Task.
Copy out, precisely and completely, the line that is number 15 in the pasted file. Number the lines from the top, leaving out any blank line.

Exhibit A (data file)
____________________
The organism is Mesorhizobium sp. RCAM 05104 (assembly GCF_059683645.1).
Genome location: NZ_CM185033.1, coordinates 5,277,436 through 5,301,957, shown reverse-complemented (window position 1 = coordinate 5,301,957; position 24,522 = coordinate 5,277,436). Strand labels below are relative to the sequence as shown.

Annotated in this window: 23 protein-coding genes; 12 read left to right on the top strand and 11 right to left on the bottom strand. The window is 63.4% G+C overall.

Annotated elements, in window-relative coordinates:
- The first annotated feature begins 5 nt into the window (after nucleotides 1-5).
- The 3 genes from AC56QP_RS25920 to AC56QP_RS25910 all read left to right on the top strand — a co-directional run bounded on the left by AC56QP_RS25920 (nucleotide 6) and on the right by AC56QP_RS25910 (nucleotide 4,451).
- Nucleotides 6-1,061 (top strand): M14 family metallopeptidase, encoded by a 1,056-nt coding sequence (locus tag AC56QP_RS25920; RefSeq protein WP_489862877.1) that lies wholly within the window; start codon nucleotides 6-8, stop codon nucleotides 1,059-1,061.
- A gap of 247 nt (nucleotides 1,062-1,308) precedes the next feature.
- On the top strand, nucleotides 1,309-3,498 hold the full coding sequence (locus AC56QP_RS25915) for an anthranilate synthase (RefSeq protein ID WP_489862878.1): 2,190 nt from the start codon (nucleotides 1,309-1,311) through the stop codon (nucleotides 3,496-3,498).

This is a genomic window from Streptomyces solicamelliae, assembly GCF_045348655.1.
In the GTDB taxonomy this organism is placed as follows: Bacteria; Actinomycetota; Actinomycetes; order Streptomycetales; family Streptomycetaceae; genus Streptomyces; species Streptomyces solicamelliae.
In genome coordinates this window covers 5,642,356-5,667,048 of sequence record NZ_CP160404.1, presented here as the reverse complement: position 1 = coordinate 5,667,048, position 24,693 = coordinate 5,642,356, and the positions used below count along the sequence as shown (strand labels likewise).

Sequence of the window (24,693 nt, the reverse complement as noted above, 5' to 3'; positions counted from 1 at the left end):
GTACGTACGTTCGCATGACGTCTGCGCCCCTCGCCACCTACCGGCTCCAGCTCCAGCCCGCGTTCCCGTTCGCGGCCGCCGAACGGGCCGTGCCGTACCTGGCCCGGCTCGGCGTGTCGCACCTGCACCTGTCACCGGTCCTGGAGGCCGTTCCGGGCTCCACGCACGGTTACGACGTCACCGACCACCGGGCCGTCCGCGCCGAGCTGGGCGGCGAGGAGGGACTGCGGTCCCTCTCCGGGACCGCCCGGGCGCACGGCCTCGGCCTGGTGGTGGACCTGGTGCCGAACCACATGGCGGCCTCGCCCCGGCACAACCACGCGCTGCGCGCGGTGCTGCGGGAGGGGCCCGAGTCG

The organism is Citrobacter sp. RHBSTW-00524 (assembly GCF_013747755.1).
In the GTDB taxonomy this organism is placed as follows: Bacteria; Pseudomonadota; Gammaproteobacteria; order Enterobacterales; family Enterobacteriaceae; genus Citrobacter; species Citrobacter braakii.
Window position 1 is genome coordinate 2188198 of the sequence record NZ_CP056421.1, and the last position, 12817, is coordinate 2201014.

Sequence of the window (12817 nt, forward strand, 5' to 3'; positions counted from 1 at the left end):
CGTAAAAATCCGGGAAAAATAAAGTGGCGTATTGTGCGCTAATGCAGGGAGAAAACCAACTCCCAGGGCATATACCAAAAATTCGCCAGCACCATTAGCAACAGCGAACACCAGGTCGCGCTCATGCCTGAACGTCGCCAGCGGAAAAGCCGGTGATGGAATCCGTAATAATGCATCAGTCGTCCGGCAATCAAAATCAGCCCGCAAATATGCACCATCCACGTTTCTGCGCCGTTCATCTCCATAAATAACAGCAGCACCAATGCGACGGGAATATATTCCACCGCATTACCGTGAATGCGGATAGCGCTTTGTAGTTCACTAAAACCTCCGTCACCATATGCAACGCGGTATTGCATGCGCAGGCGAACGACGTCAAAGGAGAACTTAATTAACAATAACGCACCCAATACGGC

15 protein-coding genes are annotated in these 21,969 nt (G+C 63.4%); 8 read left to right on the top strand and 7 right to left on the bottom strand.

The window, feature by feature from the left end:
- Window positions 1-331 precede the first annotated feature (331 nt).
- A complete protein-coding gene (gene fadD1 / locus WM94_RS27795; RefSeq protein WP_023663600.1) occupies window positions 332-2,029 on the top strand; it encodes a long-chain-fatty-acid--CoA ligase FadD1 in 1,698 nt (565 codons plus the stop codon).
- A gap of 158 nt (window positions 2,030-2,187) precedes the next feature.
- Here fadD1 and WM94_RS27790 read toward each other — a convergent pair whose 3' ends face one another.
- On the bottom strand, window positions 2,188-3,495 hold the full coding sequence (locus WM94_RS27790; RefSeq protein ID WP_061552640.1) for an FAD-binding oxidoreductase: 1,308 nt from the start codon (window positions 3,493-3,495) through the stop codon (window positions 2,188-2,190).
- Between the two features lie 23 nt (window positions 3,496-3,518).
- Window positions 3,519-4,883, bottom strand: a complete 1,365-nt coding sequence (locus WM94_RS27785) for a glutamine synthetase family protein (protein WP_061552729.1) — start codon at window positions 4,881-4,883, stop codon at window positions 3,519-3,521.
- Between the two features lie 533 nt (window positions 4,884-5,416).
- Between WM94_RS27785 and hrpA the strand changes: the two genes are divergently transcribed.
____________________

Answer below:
The organism is Citrobacter sp. RHBSTW-00524 (assembly GCF_013747755.1).